Bishop Sanborn responds to the "rupture theology" article
(06-05-2009, 02:17 PM)newschoolman Wrote:
(06-05-2009, 02:01 PM)lamentabili sane Wrote:
"schoolman" Wrote:Of course they support exactly what I am saying:

1) Man has a moral duty under pain of sin to obey the dictates of conscience -- even when honestly erroneous
2) The moral law confers the moral right (due freedom of conscience) to fulfill ones moral duties (the duties of conscience)
3) The right to freedom of conscience is not unlimited or unqualified -- but subject to due limits (as stated below).

I don't think it supports you. Ci Riesce does not, at least.

I think the problem here may be a misunderstanding of invincible ignorance. Invincible ignorance is not a virtue, it merely excuses a breach of the law. Those truly invincibly of their duty to join the Catholic Church must somehow be within the Church to be saved. The necessity for salvation of belonging to the Church is a necessity of means and while invincible ignorance excuses from guilt, it does not supply the necessary means.

Well, you are simply wrong insofar as you deny that an honestly erroneous conscience binds under pain of sin (see again the quotes provided above).  This does not conflict with Ci Riesce but agrees perfectly with it.  The corresponding right is not by virtue of the [honest error] -- rather, the right is confered in order to fulfill the moral duty.  In other words, we [tolerate] the error for the sake of a superior good -- that man can fulfill his moral duty in obedience to conscience as a means to his last end -- in spite of his invincible error.  As Pius XII says later in Ci Riesce:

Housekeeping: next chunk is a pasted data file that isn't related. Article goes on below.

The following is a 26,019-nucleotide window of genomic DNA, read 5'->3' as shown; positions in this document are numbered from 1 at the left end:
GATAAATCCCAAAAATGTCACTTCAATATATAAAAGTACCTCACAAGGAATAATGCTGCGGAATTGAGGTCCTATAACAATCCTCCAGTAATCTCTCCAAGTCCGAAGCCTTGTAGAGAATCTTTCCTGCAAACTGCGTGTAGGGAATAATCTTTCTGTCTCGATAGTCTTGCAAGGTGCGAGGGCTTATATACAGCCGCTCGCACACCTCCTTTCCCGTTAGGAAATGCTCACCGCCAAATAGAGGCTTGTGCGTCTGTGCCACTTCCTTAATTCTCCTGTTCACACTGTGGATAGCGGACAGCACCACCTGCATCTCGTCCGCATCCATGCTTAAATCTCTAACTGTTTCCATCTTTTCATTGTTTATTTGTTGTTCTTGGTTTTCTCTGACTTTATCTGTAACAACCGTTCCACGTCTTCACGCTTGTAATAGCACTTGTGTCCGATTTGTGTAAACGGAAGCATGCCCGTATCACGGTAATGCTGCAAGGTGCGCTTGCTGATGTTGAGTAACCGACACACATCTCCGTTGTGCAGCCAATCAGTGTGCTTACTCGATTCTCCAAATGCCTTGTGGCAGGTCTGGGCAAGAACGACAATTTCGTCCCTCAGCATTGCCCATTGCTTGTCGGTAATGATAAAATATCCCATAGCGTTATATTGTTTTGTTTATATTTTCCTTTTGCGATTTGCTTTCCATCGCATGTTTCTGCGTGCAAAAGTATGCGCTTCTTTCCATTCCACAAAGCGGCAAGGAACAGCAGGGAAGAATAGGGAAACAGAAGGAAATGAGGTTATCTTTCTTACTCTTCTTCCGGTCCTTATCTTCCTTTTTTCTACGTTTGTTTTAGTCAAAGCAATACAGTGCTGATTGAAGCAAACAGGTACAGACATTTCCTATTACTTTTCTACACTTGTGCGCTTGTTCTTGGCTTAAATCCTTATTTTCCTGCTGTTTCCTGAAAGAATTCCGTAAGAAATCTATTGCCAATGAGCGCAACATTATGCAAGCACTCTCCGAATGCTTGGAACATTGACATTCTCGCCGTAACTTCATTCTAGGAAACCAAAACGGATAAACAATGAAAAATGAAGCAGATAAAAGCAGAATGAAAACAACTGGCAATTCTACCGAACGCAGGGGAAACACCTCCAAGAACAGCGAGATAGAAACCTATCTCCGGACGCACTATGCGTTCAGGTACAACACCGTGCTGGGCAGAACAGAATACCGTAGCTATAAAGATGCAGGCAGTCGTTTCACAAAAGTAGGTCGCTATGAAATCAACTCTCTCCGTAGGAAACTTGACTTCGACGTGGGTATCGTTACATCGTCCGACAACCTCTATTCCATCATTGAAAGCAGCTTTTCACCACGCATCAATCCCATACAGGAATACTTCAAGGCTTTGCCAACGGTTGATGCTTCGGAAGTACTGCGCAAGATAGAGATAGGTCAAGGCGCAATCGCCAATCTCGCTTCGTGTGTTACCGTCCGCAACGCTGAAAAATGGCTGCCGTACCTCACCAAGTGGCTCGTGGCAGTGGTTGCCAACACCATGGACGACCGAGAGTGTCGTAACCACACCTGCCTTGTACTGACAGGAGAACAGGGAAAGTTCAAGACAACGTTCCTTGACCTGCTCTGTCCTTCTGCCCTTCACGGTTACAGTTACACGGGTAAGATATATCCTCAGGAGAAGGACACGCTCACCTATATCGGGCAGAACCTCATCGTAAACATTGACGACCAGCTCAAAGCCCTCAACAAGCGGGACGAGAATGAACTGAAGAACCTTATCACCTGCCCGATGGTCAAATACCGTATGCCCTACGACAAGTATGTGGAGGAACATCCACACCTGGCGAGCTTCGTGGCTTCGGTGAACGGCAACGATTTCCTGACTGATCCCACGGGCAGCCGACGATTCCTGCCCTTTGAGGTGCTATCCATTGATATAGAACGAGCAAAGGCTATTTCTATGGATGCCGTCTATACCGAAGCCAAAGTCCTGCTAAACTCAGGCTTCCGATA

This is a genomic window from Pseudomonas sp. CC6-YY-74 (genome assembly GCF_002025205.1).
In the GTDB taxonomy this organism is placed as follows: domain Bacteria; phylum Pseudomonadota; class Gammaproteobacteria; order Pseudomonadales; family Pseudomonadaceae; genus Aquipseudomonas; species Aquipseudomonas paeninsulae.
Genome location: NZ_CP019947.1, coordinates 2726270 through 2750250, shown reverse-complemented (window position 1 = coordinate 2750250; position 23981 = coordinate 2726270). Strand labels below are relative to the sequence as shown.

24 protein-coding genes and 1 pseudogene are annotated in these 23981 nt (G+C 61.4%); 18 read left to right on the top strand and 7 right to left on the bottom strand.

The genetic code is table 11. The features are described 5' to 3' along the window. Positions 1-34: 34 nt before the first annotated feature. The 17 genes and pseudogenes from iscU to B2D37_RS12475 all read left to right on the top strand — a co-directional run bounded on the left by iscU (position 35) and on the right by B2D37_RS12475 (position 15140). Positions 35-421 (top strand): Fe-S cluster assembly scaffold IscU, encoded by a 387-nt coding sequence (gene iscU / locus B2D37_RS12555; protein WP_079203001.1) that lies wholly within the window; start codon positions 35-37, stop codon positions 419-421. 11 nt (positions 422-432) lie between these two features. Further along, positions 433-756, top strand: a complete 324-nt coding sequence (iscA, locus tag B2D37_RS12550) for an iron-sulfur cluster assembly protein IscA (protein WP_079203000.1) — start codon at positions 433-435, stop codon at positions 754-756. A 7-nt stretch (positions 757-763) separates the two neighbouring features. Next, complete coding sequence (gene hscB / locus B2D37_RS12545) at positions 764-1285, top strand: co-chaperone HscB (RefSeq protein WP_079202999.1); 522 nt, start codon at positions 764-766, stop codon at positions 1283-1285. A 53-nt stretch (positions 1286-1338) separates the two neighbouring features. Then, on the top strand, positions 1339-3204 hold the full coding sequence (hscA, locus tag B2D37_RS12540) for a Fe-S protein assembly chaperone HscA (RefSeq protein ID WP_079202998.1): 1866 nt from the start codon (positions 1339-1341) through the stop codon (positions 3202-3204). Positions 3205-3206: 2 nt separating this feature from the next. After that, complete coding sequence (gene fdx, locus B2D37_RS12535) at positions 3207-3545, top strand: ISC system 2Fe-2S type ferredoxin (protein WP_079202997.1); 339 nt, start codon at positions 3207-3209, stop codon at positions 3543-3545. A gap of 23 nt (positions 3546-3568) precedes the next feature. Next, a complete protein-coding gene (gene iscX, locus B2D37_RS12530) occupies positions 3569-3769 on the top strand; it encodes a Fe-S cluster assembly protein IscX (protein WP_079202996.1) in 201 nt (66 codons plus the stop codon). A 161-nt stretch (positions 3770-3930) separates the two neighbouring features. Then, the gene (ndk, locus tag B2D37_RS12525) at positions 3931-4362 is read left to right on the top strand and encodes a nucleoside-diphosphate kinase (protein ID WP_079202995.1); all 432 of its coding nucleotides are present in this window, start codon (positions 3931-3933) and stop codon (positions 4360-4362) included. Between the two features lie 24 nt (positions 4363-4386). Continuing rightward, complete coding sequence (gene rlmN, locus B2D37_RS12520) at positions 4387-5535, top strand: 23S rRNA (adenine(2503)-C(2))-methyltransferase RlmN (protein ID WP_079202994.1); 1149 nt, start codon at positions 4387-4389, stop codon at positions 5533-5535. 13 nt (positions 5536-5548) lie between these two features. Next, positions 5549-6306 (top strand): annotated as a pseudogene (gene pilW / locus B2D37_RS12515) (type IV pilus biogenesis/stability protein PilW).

Quote:...the Church out of regard for those who in good conscience (though erroneous, but invincibly so) are of different opinion has been led to act and has acted with that tolerance, after she became the State Church under Constantine the Great and the other Christian emperors, always for higher and more cogent motives. So she acts today, and also in the future she will be faced with the same necessity. (Pius XII, Ci Riesce)

I might be wrong about a few things here but Ci Riesce does not support your view. The last quote speaks of tolerance of error, not a right to be tolerated.
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Re: Bishop Sanborn responds to the "rupture theology" article - by lamentabili sane - 06-05-2009, 02:29 PM



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